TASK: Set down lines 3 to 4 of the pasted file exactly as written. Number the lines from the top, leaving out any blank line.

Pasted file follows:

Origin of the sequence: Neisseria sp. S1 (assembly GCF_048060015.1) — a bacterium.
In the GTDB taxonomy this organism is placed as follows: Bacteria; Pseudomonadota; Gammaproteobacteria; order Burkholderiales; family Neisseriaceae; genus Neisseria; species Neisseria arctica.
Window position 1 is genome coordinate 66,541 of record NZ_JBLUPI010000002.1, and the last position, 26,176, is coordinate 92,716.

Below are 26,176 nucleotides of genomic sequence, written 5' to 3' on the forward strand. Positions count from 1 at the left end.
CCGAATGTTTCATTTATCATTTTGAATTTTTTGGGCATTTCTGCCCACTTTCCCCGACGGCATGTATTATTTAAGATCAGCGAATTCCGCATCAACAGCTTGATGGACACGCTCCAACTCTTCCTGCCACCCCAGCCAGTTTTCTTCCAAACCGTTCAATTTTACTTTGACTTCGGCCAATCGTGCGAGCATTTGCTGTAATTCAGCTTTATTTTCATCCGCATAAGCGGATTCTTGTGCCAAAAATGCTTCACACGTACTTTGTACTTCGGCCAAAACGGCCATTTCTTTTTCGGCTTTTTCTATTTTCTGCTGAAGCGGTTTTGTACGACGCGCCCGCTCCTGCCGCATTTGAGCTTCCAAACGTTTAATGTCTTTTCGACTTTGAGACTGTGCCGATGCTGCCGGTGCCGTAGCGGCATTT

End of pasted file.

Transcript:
Window position 1 is genome coordinate 66,541 of record NZ_JBLUPI010000002.1, and the last position, 26,176, is coordinate 92,716.

Below are 26,176 nucleotides of genomic sequence, written 5' to 3' on the forward strand. Positions count from 1 at the left end.